FAQs for Baja and Tijuana Mission Trips

I haven’t been to Mexico in a while, what’s it like?

Tijuana specifically and Baja Norte generally aren’t what they used to be. Starting in 2011 or so there’s been a surge in economic development. Roughly 45% of Tijuana residents are middle income, earning $15,000-$45,000 USD per year.

Here’s an excellent article about economic development in the Tijuana area.

At the moment, there’s a growing food culture throughout Baja. Tourists from the U.S. and Mexico are coming to the area to enjoy innovative restaurants, take beer and wine tours, and explore food truck parks.

That doesn’t mean there aren’t problems. With 1.7 million residents TJ is a major city with real struggles. While there is a growing middle class poverty remains as a persistent struggle for some.

Personal safety

Generally speaking, Tijuana and Baja are safe for visitors. Violence against foreigners is rare. Most of our trips will be in Ensenada, which is a large city but not nearly as big and busy as Tijuana. When we met with an Ensenada pastor we asked him to describe his city. He said, “It’s chill.” As we moved around Ensenada and Tijuana we noted how safe the areas were. Local residents took general precautions like locking things up to prevent theft but there was not a heightened sense of security precautions taken or even a significant police presence. Baja is a late night culture and families stayed out in public well after dark without concern. (Much later than our mission teams will stay out!) Families casually strolled or visited restaurants until at least 11:00 PM on weekends, enjoying street performers, street food, and relaxing in public places.

Since our trips are partnering with and under the authority of the local church, our staff and local pastors are aware of any issues that might impact your safety. This is one of the great advantages our trips have, you aren’t acting alone, you’re traveling and staying with locals who know how to avoid danger whenever possible.

Teams will stay in secure buildings, if needed we’ll hire security at night, we will take practical steps to keep teams aware from dangerous areas. Please know we are aware that safety is a concern for trip leaders so we’ll take every precaution reasonable.

Organizationally, we get twice daily information from the U.S State Department’s Overseas Security Advisory Council. If there’s a problem in Baja we’ll know about it.

Getting Around in Mexico

It’s our preference that you allow us to take care of transportation in Mexico. Your team will walk across the border and meet your trip leaders just on the other side. It’s super easy!

Read this update about the new PedWest crossing in San Ysidro

Your trip leaders can meet you on the U.S. side and walk you through the border and directly to our transportation. Really, really easy and safe. 

There are a few reasons we prefer to provide transportation in Mexico:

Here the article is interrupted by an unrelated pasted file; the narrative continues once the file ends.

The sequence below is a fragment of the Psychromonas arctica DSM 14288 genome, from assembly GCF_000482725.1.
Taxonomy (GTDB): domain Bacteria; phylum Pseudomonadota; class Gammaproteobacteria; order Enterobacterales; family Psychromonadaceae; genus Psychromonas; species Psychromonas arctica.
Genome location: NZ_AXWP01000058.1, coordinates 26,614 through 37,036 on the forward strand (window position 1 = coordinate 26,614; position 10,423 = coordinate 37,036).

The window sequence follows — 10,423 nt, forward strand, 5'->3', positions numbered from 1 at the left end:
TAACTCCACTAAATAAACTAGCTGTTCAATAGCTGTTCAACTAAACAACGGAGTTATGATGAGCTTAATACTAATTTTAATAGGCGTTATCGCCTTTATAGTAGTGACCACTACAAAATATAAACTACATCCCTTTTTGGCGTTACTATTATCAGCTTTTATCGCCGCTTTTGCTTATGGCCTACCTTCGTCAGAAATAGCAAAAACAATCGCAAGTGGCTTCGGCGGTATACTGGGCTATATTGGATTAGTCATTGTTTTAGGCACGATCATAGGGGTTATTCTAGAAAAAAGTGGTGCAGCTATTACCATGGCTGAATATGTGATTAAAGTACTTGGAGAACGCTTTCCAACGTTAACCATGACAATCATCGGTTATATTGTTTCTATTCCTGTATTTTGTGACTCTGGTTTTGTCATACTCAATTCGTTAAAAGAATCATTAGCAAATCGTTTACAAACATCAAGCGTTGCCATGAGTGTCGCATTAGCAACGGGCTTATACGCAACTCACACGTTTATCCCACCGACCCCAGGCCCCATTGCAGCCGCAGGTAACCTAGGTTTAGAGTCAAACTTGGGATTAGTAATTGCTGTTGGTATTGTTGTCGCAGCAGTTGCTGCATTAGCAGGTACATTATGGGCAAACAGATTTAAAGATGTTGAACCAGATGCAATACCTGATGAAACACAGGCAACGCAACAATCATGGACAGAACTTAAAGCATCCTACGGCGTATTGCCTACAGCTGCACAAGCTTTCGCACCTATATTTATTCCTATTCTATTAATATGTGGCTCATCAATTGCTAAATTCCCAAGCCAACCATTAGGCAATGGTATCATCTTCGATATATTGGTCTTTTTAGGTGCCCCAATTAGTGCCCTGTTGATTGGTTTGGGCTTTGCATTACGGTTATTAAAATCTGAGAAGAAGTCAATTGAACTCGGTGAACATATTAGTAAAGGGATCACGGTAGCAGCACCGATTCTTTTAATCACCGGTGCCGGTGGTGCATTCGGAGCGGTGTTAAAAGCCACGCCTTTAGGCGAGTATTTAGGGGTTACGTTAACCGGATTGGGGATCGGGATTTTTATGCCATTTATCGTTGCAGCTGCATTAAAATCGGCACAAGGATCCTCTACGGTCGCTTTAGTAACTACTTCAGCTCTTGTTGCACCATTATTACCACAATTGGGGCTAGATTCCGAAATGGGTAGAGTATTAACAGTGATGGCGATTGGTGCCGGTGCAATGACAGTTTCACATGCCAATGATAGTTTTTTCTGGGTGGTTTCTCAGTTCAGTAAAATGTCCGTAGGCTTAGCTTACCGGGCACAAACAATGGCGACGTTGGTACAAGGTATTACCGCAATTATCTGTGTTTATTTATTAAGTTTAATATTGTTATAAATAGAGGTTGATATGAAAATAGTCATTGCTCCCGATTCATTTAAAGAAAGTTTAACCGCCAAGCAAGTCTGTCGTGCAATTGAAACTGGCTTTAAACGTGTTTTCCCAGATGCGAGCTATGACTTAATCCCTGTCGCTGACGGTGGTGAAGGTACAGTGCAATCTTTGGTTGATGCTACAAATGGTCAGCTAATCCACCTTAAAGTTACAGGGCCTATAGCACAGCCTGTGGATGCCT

• We will provide local transportation for your team. (Vans, busses, etc)
  • Whenever possible we want to hire local workers. Hiring local transportation companies is a great way to practically invest in the local economy.
  • Local transportation is safer than you driving personal vehicles.
  • We want you to focus your energy, as a leader, on your ministry. Driving in Mexico is similar to the United States but navigating brings unnecessary stress on your trip.
  • Driving your vehicle into Mexico comes with additional costs for insurance. (Most rental companies don’t allow vehicles rented in the United States to go into Mexico)
  • Crossing the border at the end of your trip in a personal vehicle takes a long time, frequently 4 hours or more.

Note: If your team must drive their own vehicles, we’ll be happy to work with you. While we prefer to provide transportation we understand some teams will drive.

Crossing the border

We’ll provide more details as your trip gets near. In short, if your team is using our transportation you will either park your vehicles on the U.S. side of the border or you’ll be dropped off at the pedestrian walkway near the border if we are picking you up at the San Diego Airport.

Next, your trip leader will meet you on the U.S. side and together, teams will walk across a footbridge into Mexico.

When leaving, the process will reverse. Your team will be dropped off at the immigration line to enter the United States. If needed, we’ll provide transportation on the U.S. side back to the airport.

Why do we do it this way? Simple! We don’t want you to waste an entire day in line crossing the border. Walking across is much, much more efficient than driving.

Do we need passports? 

Yes, passports or passport cards are a really good idea. We’d encourage you to read up on the requirements directly from U.S. Customs and Border Control as the requirements change. We’ll walk you through this during our pre-trip consultations.

Do I need to exchange money?

No, both the U.S. dollar and Mexican Peso are common throughout Baja. We find it’s easier just to bring dollars.

Where will we stay?

Whenever possible you’ll stay at (or very near) your the church you’ll be partnering with. Your team will bring air mattresses and sleeping bags and you’ll sleep on the floor. (Separate quarters, of course.) Once your team is officially partnered with a local church we’ll provide more information about your specific sleeping arrangements, pictures, etc.

Teams that wish to stay at a local hotel can do so for an additional fee.


Food will be prepared for your team right at the church. We’ll employ local cooks and you’ll be very happy about the food. During the consulting for your trip we’ll work with you to meet any dietary requirements your participants may have.

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